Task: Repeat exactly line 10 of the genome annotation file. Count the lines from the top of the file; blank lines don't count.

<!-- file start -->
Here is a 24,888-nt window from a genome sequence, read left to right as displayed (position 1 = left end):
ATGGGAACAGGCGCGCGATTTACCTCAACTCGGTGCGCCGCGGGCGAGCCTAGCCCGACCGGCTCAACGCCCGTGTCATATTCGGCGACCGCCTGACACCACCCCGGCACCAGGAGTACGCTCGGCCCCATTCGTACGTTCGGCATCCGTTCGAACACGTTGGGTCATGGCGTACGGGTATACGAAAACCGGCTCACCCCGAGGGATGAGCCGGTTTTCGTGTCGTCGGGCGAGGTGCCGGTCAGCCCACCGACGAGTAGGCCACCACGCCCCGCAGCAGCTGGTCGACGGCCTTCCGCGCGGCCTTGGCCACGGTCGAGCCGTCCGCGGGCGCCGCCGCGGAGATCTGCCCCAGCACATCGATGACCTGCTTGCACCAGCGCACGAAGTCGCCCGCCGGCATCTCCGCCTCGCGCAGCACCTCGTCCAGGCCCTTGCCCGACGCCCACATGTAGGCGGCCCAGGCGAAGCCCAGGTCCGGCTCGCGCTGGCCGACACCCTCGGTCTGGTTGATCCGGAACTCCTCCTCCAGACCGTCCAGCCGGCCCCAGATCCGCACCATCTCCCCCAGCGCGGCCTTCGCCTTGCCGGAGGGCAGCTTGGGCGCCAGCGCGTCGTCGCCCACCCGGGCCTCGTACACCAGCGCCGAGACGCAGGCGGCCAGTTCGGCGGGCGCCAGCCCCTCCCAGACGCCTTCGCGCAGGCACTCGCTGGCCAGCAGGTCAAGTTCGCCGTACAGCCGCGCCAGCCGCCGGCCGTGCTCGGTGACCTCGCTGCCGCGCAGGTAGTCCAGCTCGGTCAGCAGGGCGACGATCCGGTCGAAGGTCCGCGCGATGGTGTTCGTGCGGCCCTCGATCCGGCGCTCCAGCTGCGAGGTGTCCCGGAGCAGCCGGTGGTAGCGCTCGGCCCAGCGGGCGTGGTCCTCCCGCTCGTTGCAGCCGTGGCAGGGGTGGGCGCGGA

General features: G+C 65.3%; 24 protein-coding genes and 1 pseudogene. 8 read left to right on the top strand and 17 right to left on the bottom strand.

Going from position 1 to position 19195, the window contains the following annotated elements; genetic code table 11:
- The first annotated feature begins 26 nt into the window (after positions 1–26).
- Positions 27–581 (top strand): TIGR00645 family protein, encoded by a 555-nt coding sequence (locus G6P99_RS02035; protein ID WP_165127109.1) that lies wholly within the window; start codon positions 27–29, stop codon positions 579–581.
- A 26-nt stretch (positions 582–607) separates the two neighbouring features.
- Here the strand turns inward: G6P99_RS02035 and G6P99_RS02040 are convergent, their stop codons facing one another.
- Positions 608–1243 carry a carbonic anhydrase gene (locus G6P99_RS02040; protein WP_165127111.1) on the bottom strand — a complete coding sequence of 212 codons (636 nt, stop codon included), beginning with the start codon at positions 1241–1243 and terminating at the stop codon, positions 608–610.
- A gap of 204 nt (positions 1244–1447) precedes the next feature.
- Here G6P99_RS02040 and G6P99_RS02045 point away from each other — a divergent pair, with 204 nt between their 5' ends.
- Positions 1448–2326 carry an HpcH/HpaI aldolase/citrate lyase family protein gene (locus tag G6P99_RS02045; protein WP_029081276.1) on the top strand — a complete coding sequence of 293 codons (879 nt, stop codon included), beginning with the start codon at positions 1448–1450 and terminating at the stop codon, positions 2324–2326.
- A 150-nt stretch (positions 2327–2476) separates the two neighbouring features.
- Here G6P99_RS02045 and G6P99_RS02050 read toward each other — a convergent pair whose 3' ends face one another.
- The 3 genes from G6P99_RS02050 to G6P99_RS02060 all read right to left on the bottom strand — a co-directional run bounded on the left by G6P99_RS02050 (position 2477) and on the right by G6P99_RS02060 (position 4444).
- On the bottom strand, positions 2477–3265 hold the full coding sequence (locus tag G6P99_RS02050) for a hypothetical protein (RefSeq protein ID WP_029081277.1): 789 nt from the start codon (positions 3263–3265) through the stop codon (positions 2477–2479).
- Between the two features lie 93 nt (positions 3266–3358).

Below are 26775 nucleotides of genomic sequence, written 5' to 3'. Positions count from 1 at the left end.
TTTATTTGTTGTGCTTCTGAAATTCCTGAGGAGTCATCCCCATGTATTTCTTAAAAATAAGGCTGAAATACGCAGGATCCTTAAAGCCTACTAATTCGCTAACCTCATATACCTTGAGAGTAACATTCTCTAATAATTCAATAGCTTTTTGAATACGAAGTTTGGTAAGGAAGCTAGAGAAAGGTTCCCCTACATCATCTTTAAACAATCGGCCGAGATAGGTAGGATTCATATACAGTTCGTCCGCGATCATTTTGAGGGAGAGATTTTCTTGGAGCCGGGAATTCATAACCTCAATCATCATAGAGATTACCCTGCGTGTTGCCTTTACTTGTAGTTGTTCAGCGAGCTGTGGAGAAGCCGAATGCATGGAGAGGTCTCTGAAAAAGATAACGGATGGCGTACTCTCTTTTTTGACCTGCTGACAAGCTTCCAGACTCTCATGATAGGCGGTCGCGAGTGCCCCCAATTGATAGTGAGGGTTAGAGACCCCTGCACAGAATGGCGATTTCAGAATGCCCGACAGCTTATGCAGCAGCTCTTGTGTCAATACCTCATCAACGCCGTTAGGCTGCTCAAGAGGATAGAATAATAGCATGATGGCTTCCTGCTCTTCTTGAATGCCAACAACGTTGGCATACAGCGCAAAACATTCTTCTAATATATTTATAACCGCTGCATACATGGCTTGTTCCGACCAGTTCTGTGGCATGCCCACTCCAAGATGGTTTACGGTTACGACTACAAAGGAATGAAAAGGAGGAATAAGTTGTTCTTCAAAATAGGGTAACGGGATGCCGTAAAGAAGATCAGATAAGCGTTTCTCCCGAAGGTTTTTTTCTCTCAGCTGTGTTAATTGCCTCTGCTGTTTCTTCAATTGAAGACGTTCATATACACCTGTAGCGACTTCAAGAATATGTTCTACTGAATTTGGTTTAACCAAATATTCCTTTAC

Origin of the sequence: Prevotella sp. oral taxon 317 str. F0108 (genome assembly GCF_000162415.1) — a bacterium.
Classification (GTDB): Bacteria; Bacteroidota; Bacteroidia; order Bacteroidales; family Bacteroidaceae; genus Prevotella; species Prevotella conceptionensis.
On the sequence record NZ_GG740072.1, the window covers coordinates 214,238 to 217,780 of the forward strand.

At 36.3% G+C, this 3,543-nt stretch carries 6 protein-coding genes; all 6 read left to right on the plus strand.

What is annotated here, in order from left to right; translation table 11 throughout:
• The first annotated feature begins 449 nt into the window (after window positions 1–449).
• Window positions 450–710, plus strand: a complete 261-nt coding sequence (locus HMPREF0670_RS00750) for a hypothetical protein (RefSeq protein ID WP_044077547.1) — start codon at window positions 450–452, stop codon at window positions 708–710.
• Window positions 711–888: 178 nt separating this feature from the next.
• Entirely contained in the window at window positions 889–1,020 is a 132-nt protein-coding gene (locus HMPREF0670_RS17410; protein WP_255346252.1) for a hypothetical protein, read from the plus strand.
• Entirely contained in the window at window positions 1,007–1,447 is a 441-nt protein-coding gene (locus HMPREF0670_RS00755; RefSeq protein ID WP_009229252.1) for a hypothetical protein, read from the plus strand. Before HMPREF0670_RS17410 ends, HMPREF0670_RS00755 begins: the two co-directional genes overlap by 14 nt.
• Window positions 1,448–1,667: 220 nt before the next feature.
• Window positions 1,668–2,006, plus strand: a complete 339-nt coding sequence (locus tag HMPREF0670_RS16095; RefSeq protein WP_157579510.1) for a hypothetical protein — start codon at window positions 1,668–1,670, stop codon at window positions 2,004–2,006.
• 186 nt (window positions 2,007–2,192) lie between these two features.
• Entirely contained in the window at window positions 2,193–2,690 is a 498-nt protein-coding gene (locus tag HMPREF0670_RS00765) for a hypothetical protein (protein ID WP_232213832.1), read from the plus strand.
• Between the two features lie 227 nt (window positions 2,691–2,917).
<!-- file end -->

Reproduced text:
- A gap of 204 nt (positions 1244–1447) precedes the next feature.